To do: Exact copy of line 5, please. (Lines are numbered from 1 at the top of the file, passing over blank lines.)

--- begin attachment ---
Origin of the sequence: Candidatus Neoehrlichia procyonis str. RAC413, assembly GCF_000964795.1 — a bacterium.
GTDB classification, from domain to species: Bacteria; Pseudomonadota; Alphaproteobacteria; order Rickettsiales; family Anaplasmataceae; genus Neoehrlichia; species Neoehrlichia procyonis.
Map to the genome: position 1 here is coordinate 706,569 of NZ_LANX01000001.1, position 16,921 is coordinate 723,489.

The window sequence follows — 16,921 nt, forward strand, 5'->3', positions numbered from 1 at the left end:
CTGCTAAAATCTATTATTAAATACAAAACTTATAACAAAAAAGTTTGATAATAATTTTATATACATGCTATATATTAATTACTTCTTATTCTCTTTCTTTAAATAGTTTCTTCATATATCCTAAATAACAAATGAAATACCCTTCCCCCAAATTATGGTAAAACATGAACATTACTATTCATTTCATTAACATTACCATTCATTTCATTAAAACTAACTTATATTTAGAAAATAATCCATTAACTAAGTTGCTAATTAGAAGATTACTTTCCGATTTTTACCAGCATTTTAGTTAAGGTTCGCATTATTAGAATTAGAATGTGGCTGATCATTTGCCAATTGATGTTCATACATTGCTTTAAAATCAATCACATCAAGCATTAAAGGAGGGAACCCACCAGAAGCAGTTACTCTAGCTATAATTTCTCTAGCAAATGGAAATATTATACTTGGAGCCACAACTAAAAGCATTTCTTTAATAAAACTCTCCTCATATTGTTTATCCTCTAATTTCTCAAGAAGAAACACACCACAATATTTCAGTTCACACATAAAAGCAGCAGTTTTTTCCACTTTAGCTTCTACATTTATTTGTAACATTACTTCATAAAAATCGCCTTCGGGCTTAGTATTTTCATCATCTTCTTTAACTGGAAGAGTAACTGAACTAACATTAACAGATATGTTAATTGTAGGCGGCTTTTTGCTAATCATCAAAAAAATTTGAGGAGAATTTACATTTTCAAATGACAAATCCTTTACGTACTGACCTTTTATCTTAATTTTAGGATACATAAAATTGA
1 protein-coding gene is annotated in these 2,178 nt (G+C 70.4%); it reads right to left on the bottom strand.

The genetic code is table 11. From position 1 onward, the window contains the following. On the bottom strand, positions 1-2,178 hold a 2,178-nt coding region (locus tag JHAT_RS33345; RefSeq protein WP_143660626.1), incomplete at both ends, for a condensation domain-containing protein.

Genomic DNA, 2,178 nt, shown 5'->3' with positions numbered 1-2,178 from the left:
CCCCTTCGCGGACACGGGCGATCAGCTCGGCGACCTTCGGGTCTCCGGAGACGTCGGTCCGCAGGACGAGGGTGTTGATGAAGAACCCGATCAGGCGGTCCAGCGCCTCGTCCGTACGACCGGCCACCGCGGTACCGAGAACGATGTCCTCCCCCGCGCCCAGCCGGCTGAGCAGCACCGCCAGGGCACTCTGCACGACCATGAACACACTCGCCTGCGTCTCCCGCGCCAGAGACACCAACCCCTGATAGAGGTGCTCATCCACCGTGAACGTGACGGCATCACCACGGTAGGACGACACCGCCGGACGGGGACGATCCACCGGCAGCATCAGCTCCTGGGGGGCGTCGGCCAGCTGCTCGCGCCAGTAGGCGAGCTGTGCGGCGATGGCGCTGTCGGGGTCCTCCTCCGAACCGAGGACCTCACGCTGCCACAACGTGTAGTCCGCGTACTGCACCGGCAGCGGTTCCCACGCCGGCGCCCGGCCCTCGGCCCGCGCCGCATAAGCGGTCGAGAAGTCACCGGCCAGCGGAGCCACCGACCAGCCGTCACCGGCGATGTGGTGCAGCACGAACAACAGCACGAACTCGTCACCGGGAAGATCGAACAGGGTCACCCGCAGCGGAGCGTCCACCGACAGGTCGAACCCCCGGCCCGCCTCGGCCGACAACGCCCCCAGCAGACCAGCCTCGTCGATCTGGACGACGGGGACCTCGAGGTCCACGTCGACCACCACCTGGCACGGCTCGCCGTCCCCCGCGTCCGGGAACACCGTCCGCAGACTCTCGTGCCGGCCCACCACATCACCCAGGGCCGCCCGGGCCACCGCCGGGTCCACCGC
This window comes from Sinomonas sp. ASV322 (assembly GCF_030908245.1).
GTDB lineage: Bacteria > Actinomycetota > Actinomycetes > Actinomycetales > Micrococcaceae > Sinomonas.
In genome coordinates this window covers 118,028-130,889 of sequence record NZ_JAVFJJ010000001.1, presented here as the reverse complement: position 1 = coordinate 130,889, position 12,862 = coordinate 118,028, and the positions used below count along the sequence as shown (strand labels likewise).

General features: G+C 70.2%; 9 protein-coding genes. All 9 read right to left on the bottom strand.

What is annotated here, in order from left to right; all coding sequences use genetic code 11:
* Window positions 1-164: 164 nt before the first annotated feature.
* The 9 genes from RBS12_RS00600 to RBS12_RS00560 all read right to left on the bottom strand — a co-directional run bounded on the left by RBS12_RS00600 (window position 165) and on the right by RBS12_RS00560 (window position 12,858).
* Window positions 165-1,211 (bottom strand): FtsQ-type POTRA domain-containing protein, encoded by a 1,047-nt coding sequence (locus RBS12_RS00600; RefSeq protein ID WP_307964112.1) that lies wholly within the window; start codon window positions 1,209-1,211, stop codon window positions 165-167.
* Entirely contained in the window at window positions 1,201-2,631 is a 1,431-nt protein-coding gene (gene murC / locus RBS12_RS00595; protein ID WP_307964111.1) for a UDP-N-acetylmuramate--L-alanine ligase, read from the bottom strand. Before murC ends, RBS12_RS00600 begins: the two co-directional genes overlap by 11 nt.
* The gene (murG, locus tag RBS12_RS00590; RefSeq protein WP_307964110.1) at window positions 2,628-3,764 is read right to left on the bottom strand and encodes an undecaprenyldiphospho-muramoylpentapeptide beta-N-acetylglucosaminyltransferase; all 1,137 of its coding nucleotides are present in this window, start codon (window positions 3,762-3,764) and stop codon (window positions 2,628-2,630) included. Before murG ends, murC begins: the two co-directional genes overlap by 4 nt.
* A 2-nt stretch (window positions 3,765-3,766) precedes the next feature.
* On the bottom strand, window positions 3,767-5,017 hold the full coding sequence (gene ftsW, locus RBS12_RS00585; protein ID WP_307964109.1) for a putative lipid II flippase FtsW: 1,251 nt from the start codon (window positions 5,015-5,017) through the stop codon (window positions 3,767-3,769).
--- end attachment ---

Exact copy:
CTGCTAAAATCTATTATTAAATACAAAACTTATAACAAAAAAGTTTGATAATAATTTTATATACATGCTATATATTAATTACTTCTTATTCTCTTTCTTTAAATAGTTTCTTCATATATCCTAAATAACAAATGAAATACCCTTCCCCCAAATTATGGTAAAACATGAACATTACTATTCATTTCATTAACATTACCATTCATTTCATTAAAACTAACTTATATTTAGAAAATAATCCATTAACTAAGTTGCTAATTAGAAGATTACTTTCCGATTTTTACCAGCATTTTAGTTAAGGTTCGCATTATTAGAATTAGAATGTGGCTGATCATTTGCCAATTGATGTTCATACATTGCTTTAAAATCAATCACATCAAGCATTAAAGGAGGGAACCCACCAGAAGCAGTTACTCTAGCTATAATTTCTCTAGCAAATGGAAATATTATACTTGGAGCCACAACTAAAAGCATTTCTTTAATAAAACTCTCCTCATATTGTTTATCCTCTAATTTCTCAAGAAGAAACACACCACAATATTTCAGTTCACACATAAAAGCAGCAGTTTTTTCCACTTTAGCTTCTACATTTATTTGTAACATTACTTCATAAAAATCGCCTTCGGGCTTAGTATTTTCATCATCTTCTTTAACTGGAAGAGTAACTGAACTAACATTAACAGATATGTTAATTGTAGGCGGCTTTTTGCTAATCATCAAAAAAATTTGAGGAGAATTTACATTTTCAAATGACAAATCCTTTACGTACTGACCTTTTATCTTAATTTTAGGATACATAAAATTGA